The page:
• Show by demonstration with iPad mirroring to large screen and a volunteer as your subject… what the difference between FRAMES are: Close Up / Medium Shot and Wide shot is and why they are employed ie: CU is used to get the detail of a subject (eg: the emotion in the eyes) Medium can be used to have the subject in relation to the environment. Wide shot can be used for landscapes and more expansive shots.
  • Once this is taught proceed to the Exercise:
    • over 10 minutes each person, in each group has 1 minute to take a as many shots as they can of their other group members and use:
      a) Close Up
      b) Medium shot
      c) Wide shot
      They have to try and employ rule of 3rds and as many crazy angles as possible. Up high, on the floor etc. It will get crazy but FUN hopefully?!
    • REFLECTION: Once this is done come back and choose a photo or two from each group to show on the big screen. Give positive feedback and Point out if they have achieved some interesting frames. It will also lead the discussion into lighting…

WHY:

  • Students get to apply their new knowledge in the context of groups which helps them embed and remember what was taught
  • Recapping also will remind them what has been taught
  • Doing a demo will engage the students in how to shoot close ups
  • The exercise will get them excited and creative, having fun with their new knowledge
  • iPad with STOP MOTION app

Head Coach:

  • Lead tutorial
  • Float and help groups where necessary
  • Keep warning of time limit and announce hand over to next group member and time the 1 minute out

Coach:

  • Organise iPads ready to distribute to the groups and fill out iPad allocation form
  • After exercise, collect iPads and keep them organised on a desk easily accessible for the Head Coach
  • You will need to allow groups some time for handing over the iPad to the next group member. Perhaps give them some time to think about what they want to shoot
  • If a large group (say 30-40) you’ll need to divide into different rooms
The Magic of Lighting

WHAT:

  • A short introduction to the basics of lighting so students understand how to adjust for the major shooting exercise in session 2

HOW:

  • How light can change the character of a shot
  • Mirroring to large screen
  • Demonstrate with iPad on tripod a subject (child volunteer) and one light LED how DISTANCE, ANGLE and the TEMPERATURE of the light can affect the image of the subject
  • Keeping the camera, framing and camera angle in the same position and subject in the same position, adjust the light to various positions…
    • Down low
    • In front
    • Up high
    • Behind for a silhouette, etc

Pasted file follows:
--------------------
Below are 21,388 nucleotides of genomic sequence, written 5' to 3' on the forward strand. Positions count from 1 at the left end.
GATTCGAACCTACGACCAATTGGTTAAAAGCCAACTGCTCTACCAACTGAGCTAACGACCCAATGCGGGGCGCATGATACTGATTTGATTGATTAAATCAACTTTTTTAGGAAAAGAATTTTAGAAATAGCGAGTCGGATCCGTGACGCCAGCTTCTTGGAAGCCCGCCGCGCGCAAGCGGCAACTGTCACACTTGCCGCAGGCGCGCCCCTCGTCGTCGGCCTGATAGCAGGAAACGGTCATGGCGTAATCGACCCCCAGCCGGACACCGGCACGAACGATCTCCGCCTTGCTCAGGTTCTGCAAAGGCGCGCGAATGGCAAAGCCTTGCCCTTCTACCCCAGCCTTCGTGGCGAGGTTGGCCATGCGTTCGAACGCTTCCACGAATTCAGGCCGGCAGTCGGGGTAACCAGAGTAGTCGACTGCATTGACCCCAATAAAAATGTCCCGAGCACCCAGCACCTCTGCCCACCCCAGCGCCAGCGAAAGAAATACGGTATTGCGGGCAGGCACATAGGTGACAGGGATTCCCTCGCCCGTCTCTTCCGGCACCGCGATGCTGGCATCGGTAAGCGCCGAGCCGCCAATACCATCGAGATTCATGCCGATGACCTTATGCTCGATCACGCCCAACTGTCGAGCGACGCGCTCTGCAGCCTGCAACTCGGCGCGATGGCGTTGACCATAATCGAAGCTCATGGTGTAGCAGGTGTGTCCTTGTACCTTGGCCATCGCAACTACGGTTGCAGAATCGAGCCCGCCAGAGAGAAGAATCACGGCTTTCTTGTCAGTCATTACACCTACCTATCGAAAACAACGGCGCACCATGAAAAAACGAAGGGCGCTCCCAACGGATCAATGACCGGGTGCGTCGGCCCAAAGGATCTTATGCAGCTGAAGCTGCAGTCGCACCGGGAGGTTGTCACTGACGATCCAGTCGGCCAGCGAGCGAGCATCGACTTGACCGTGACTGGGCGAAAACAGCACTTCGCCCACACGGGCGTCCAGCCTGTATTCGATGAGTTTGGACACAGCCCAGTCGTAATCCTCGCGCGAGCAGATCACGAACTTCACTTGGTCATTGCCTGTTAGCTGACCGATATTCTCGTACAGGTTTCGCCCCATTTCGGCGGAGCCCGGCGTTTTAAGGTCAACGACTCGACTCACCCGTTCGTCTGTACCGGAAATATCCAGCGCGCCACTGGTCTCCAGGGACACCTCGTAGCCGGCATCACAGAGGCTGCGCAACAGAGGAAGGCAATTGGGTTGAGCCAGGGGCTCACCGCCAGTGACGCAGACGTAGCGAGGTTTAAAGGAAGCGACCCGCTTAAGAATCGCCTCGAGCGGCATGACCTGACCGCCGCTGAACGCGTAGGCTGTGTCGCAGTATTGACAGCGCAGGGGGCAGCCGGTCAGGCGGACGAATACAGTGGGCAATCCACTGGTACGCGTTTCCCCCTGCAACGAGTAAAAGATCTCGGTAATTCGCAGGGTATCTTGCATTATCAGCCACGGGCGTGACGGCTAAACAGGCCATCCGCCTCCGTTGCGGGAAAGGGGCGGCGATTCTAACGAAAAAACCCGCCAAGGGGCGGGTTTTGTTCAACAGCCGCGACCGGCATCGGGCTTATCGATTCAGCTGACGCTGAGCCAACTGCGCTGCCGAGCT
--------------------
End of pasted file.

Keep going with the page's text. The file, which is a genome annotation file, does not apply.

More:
• Use an LED light so you can adjust the temperature and intensity using the dial on the back. For a good reference use this site
  • Another way to adjust lighting is with the iPad photo app’s editing tool. Show briefly how this can make up for lack of the right lighting when the shot was taken or help achieve a look you are after. This will lead nicely into the editing session.

WHY:

  • This will give students a powerful understanding of how they can achieve different effects when lighting a subject
  • Apple TV and/or HDMI adapter to mirror to Monitor
  • iPad and photo’s on photo’s reel taken from previous task/demo

Head Coach:

  • Lead tutorial
  • Float and help groups where necessary
  • Keep warning of time limit and announce hand over to next group member and time the 1 minute out

Coach:

  • Organise iPads ready to distribute to the groups and fill out iPad allocation form
  • After exercise, collect iPads and keep them organised on a desk easily accessible for the Head Coach
  • You will need to allow groups some time for handing over the iPad to the next group member. Perhaps give them some time to think about what they want to shoot
  • If a large group (say 30-40) you’ll need to divide into different rooms

Session 2

The Power of Editing

WHAT:

A quick introduction to the functions of editing in the iPad’s camera app

HOW:

  • Using the photo’s of the subject taken from the previous demonstration on lighting, go through and use the various filters, showing what’s possible
  • Show how you can adjust the colour variance to extreme’s – like contrast, colour temp and see what sort of cool effects you can get
  • Lastly, show how you can adjust the framing and composition using the cropping tool. This will help when photo’s, in the taking of the shot, have not been framed as well. Keeping in mind, whether the photographer will want it portrait or landscape?

WHY:

  • Informs students about the tips and tricks of editing
  • How it can inform their shoot with editing in mind
  • How to recover poorly taken photo’s
  • Apple TV and/or HDMI adapter to mirror to Monitor
  • iPad and photo’s on photo’s reel taken from previous task/demo

Head Coach:

  • Lead tutorial

Coach:

  • Assist and give stars to participants where possible
  • Setup for the shooting task

Get the kids involved as much possible. It will add to the engagement of the demo.

The Shoot 

WHAT:

The major project of the workshop where students create their best photo’s for framing and exhibition

HOW:

  • In their groups, students will visit photo “stations” where, at each station, there will be a different style of photo to be taken. ie: Studio portrait, creative and extreme Close up: